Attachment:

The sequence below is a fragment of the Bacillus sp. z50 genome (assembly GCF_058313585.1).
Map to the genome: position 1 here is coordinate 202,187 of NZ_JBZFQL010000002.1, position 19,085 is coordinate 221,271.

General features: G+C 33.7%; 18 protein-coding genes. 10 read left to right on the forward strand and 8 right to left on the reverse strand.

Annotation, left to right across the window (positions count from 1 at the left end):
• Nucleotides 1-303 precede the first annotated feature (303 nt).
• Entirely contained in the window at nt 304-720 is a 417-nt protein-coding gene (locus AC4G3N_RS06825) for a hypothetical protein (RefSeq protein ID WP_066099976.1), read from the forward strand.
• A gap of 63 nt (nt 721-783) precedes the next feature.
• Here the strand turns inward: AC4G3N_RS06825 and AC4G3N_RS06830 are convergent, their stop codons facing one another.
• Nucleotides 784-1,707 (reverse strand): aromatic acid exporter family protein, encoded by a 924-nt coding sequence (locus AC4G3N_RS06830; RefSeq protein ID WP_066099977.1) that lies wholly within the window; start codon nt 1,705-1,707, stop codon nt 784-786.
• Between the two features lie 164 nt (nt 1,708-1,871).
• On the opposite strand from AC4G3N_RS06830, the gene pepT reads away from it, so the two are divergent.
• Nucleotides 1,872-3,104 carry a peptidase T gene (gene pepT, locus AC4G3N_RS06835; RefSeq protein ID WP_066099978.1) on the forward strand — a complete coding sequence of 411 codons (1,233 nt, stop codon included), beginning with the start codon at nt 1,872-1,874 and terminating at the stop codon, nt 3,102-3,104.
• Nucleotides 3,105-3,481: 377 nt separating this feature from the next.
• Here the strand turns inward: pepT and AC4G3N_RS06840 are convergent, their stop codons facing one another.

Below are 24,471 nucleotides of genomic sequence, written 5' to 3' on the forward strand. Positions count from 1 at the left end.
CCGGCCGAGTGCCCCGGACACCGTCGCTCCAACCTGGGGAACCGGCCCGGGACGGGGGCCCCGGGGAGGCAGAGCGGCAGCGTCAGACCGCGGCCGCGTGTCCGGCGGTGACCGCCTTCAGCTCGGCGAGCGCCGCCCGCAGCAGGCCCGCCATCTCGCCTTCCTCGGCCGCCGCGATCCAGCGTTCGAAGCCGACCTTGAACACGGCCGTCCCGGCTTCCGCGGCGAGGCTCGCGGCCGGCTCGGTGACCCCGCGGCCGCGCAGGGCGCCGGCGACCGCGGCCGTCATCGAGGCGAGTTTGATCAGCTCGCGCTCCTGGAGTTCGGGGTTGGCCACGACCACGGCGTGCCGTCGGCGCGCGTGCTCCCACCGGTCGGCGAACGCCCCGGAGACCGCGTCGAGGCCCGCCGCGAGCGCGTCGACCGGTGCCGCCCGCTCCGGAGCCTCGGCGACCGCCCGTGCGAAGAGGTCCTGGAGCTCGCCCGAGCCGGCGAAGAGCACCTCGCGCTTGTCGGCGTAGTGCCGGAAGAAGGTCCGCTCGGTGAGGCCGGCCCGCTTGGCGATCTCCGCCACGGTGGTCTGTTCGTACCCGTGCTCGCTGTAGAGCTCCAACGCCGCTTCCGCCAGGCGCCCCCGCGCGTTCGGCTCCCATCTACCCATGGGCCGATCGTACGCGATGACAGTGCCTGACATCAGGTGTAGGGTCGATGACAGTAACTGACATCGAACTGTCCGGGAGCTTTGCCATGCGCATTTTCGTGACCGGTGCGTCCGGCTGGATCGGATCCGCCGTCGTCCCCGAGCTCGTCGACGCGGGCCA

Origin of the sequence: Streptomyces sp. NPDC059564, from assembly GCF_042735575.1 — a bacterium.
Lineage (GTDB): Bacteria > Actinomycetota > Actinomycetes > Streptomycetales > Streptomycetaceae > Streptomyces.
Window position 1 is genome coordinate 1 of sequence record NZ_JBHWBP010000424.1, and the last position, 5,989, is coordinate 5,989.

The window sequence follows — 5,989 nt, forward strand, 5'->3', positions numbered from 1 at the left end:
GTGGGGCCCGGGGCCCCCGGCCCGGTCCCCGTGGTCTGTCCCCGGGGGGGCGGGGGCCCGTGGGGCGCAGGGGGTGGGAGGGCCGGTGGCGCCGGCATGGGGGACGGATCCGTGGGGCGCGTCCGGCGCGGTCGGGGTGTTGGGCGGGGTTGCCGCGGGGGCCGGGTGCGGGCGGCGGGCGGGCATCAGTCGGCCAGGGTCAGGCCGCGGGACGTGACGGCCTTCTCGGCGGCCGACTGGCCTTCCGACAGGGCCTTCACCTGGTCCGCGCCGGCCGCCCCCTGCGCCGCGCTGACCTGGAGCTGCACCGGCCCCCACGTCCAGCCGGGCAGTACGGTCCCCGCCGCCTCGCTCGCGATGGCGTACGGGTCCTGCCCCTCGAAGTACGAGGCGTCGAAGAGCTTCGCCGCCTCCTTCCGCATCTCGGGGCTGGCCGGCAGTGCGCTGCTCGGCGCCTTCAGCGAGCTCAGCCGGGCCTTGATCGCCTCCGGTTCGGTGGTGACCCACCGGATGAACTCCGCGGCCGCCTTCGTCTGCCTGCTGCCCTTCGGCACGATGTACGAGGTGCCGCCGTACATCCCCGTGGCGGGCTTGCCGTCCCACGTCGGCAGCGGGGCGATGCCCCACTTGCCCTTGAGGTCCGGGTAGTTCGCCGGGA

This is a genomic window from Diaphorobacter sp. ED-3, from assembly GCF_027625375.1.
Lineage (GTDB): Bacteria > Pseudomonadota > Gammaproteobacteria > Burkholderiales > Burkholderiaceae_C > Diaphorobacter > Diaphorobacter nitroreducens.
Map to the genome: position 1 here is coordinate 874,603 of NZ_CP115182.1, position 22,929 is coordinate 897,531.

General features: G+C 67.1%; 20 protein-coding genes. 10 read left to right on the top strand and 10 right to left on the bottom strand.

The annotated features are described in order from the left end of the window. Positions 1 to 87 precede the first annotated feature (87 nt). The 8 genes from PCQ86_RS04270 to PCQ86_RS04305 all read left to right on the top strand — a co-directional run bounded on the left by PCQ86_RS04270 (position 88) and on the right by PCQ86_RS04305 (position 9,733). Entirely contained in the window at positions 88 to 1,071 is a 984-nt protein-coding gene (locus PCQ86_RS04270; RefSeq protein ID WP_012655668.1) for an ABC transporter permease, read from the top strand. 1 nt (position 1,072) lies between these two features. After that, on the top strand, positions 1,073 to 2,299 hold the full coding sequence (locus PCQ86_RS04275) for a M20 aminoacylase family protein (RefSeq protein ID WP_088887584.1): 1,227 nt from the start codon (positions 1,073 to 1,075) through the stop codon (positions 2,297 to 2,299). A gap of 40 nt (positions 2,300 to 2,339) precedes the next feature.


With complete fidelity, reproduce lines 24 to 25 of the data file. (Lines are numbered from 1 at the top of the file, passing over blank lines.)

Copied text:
Map to the genome: position 1 here is coordinate 874,603 of NZ_CP115182.1, position 22,929 is coordinate 897,531.

General features: G+C 67.1%; 20 protein-coding genes. 10 read left to right on the top strand and 10 right to left on the bottom strand.